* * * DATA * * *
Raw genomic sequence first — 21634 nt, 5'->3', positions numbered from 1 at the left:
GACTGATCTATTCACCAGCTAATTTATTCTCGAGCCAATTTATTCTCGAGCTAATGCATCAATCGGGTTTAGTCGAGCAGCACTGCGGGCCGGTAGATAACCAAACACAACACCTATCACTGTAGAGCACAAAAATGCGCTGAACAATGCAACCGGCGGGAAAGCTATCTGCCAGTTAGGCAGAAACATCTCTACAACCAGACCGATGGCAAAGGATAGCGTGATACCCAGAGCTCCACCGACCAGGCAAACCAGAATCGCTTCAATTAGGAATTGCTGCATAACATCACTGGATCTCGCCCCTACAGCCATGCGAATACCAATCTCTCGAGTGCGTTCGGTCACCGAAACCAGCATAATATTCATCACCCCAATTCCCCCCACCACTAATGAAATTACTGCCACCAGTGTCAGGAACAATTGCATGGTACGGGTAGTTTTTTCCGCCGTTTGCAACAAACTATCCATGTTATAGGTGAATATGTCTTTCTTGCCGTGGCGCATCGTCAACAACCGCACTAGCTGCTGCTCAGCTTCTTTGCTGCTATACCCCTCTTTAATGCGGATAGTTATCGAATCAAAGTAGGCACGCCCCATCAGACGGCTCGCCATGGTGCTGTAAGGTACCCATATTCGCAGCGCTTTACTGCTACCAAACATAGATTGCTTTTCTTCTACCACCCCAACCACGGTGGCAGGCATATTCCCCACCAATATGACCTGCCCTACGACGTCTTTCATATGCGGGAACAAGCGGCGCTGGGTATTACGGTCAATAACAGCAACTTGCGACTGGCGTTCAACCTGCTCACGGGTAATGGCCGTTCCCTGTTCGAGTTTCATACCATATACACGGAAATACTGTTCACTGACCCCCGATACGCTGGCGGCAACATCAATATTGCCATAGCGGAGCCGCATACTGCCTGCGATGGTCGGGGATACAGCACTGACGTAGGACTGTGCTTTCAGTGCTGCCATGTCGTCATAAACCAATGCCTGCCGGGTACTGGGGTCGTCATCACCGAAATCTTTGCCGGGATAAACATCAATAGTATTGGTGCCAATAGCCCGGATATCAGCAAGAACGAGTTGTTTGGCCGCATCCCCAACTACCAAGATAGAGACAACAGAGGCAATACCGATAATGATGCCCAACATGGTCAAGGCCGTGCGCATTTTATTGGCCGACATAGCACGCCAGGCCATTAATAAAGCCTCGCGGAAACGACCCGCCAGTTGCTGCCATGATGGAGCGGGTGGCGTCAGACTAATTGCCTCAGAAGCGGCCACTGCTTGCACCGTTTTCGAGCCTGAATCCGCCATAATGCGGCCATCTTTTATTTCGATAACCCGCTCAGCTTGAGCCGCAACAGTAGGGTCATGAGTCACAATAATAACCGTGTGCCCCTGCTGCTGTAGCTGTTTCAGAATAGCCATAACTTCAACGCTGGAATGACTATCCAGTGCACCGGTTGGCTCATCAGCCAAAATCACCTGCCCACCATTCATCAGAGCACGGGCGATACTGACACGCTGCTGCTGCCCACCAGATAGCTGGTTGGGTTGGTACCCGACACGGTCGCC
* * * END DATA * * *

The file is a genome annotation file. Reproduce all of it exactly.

Raw genomic sequence first — 21634 nt, 5'->3', positions numbered from 1 at the left:
GACTGATCTATTCACCAGCTAATTTATTCTCGAGCCAATTTATTCTCGAGCTAATGCATCAATCGGGTTTAGTCGAGCAGCACTGCGGGCCGGTAGATAACCAAACACAACACCTATCACTGTAGAGCACAAAAATGCGCTGAACAATGCAACCGGCGGGAAAGCTATCTGCCAGTTAGGCAGAAACATCTCTACAACCAGACCGATGGCAAAGGATAGCGTGATACCCAGAGCTCCACCGACCAGGCAAACCAGAATCGCTTCAATTAGGAATTGCTGCATAACATCACTGGATCTCGCCCCTACAGCCATGCGAATACCAATCTCTCGAGTGCGTTCGGTCACCGAAACCAGCATAATATTCATCACCCCAATTCCCCCCACCACTAATGAAATTACTGCCACCAGTGTCAGGAACAATTGCATGGTACGGGTAGTTTTTTCCGCCGTTTGCAACAAACTATCCATGTTATAGGTGAATATGTCTTTCTTGCCGTGGCGCATCGTCAACAACCGCACTAGCTGCTGCTCAGCTTCTTTGCTGCTATACCCCTCTTTAATGCGGATAGTTATCGAATCAAAGTAGGCACGCCCCATCAGACGGCTCGCCATGGTGCTGTAAGGTACCCATATTCGCAGCGCTTTACTGCTACCAAACATAGATTGCTTTTCTTCTACCACCCCAACCACGGTGGCAGGCATATTCCCCACCAATATGACCTGCCCTACGACGTCTTTCATATGCGGGAACAAGCGGCGCTGGGTATTACGGTCAATAACAGCAACTTGCGACTGGCGTTCAACCTGCTCACGGGTAATGGCCGTTCCCTGTTCGAGTTTCATACCATATACACGGAAATACTGTTCACTGACCCCCGATACGCTGGCGGCAACATCAATATTGCCATAGCGGAGCCGCATACTGCCTGCGATGGTCGGGGATACAGCACTGACGTAGGACTGTGCTTTCAGTGCTGCCATGTCGTCATAAACCAATGCCTGCCGGGTACTGGGGTCGTCATCACCGAAATCTTTGCCGGGATAAACATCAATAGTATTGGTGCCAATAGCCCGGATATCAGCAAGAACGAGTTGTTTGGCCGCATCCCCAACTACCAAGATAGAGACAACAGAGGCAATACCGATAATGATGCCCAACATGGTCAAGGCCGTGCGCATTTTATTGGCCGACATAGCACGCCAGGCCATTAATAAAGCCTCGCGGAAACGACCCGCCAGTTGCTGCCATGATGGAGCGGGTGGCGTCAGACTAATTGCCTCAGAAGCGGCCACTGCTTGCACCGTTTTCGAGCCTGAATCCGCCATAATGCGGCCATCTTTTATTTCGATAACCCGCTCAGCTTGAGCCGCAACAGTAGGGTCATGAGTCACAATAATAACCGTGTGCCCCTGCTGCTGTAGCTGTTTCAGAATAGCCATAACTTCAACGCTGGAATGACTATCCAGTGCACCGGTTGGCTCATCAGCCAAAATCACCTGCCCACCATTCATCAGAGCACGGGCGATACTGACACGCTGCTGCTGCCCACCAGATAGCTGGTTGGGTTGGTACCCGACACGGTCGCC